18. Transport did not reduce significantly its GHG intensity by switching to cleaner energy sources and still depends to 97% on fossil fuels, which has negative implications also for the security of energy supply. Measures to improve fuel quality[19] and a binding target of 10% share of renewable energy sources in transport by 2020 have been adopted recently as part of the Climate and Energy package[20].


19. This section describes trends in the main transport drivers up to the middle of the century and the related challenges. It is difficult to anticipate which of them will have the greatest influence in shaping the future of transport.

3.1. Ageing

20. By 2060, the median age of the European population is projected to be more than 7 years higher than today and the number of people aged 65 or more is expected to represent 30% of the population as opposed to 17% today[21].

21. Although above a certain age people generally travel less than when they were younger, aged people of today tend to travel more than their parents did. This tendency is expected to continue and is reinforced by improved health, more travelling options and better foreign language skills. An ageing society will place more emphasis on the provision of transport services involving a high level of perceived security and reliability, and which feature appropriate solutions for users with reduced mobility.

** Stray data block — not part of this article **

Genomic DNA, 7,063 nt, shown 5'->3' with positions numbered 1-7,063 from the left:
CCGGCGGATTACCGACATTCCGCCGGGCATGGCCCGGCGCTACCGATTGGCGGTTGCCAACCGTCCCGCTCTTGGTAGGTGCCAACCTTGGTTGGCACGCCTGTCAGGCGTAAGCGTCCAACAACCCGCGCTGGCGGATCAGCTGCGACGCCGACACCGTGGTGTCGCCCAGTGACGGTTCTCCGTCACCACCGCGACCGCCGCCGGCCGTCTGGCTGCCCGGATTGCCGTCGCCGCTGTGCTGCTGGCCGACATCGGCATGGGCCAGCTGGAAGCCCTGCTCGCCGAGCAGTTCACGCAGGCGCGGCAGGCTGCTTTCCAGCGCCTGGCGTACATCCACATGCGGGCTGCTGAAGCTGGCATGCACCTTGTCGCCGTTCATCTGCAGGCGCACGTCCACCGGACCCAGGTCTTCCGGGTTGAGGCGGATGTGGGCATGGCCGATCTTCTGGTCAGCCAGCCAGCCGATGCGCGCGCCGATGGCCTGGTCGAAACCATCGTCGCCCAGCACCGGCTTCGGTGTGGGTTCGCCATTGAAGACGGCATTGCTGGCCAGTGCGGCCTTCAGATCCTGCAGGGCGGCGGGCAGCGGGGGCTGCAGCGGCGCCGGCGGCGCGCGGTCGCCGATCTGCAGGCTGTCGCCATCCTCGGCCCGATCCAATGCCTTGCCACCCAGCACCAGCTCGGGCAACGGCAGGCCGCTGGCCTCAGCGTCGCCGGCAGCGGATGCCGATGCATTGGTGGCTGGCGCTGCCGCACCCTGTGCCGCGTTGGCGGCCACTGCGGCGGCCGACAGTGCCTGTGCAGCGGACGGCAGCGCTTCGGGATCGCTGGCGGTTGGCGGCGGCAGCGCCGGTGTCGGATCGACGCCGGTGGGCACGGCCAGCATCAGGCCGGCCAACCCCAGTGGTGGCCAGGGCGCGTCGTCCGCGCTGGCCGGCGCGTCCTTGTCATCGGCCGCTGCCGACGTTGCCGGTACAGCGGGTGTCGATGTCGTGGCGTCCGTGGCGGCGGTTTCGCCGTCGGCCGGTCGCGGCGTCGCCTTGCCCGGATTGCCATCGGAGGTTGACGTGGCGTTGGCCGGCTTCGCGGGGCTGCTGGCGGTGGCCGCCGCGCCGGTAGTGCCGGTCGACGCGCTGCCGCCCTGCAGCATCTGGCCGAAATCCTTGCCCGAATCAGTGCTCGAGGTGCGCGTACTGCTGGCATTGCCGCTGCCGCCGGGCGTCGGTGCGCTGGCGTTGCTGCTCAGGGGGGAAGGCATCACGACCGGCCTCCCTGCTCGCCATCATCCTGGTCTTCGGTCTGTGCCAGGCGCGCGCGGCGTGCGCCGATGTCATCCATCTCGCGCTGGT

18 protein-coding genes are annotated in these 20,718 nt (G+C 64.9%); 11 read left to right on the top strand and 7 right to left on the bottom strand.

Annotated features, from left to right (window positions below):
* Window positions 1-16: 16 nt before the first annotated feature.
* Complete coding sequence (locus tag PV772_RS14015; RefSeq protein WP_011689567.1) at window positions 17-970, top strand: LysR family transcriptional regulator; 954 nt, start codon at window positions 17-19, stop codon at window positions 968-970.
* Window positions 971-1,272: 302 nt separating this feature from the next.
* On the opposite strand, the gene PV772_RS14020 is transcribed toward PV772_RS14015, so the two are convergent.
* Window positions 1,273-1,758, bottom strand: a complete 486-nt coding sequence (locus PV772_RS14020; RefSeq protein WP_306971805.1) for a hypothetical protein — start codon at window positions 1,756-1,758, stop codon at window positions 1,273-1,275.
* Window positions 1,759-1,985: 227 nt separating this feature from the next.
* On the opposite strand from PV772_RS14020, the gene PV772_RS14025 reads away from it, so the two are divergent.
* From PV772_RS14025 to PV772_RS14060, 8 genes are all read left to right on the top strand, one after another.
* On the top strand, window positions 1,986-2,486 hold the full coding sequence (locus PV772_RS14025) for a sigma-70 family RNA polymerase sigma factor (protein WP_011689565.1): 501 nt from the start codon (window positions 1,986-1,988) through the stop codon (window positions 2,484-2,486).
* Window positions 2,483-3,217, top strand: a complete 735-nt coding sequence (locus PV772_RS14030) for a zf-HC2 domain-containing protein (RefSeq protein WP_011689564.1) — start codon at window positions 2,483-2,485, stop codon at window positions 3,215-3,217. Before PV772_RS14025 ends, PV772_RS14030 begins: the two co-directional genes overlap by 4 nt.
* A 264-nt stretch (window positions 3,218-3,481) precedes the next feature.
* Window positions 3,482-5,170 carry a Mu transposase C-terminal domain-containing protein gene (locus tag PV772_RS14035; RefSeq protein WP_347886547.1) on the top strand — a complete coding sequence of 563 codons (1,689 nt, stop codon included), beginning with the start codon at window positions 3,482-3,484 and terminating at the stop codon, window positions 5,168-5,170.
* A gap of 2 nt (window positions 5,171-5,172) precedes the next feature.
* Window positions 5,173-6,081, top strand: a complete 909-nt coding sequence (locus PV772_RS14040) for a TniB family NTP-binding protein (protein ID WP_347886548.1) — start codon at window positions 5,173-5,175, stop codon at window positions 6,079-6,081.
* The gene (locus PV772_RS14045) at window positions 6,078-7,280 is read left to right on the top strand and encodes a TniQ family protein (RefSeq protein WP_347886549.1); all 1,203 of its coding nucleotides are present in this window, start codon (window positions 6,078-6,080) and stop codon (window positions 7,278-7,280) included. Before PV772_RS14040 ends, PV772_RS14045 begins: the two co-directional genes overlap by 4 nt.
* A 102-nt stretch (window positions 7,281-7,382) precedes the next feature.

22. A society with higher ratio of older people will need to devote more public resources to pension payments, health care and nursing. Through its effect on public finances, ageing will put a strain on the supply and maintenance of transport infrastructure and set a limit for funding available to public transport. A scarcity of labour and skills may arise, further aggravating the shortage of skilled labour already experienced in some segments of the transport sector. Overall, this may result in higher transport costs for society.

3.2. Migration and internal mobility

23. Net migration to the EU might add 56 million people to the EU’s population in the next five decades[22]. Migration could play an important role in mitigating the effect of ageing on the labour market. Migrants, generally young and mainly living in urban areas, will further intensify Europe’s ties with neighbouring regions, by creating cultural and economic links with their country of origin. These links will entail more movement of people and goods.

24. Mobility of workers within the Union is also expected to increase with the gradual removal of administrative and legal barriers and further deepening of the internal market.

3.3. Environmental challenges

25. There is growing urgency for the transport sector to mitigate its negative impact on the environment. The EU has recently adopted a Climate and Energy package that sets a target of reducing GHG emission in the EU by 20% with respect to 1990. Transport has a key role to play in achieving this goal and an inversion of some of the current trends will be necessary.

26. The 2008 TERM Report[23] of the European Environment Agency, which provides indicators tracking transport and environment in the EU, shows that many Europeans still remain exposed to dangerously high levels of air and noise pollution. In particular, the concentration of PM10, of which transport is the second most important source, exceeds the 2005 limit value in many air quality zones. Also pollution from shipping emissions of NOx and SOx needs to be addressed.